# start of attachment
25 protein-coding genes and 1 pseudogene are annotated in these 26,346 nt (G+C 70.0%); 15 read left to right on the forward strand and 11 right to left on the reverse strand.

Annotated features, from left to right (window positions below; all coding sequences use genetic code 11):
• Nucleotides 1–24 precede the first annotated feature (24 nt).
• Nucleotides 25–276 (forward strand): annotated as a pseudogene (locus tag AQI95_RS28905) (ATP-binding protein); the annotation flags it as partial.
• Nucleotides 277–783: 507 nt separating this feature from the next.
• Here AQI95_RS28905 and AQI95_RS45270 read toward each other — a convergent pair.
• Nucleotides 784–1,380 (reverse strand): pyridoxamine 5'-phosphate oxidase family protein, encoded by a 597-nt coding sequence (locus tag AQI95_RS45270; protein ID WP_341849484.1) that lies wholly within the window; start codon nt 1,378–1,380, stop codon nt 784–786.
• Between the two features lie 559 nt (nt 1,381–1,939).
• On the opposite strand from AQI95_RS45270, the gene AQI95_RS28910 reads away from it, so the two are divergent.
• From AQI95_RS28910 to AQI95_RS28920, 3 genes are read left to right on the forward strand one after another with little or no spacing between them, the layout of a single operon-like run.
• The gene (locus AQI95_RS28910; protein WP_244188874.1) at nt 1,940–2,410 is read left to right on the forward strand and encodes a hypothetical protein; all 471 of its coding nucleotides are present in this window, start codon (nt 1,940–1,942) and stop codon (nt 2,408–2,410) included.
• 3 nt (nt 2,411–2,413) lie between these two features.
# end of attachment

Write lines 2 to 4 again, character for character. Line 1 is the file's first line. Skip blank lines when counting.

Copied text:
Annotated features, from left to right (window positions below; all coding sequences use genetic code 11):
• Nucleotides 1–24 precede the first annotated feature (24 nt).
• Nucleotides 25–276 (forward strand): annotated as a pseudogene (locus tag AQI95_RS28905) (ATP-binding protein); the annotation flags it as partial.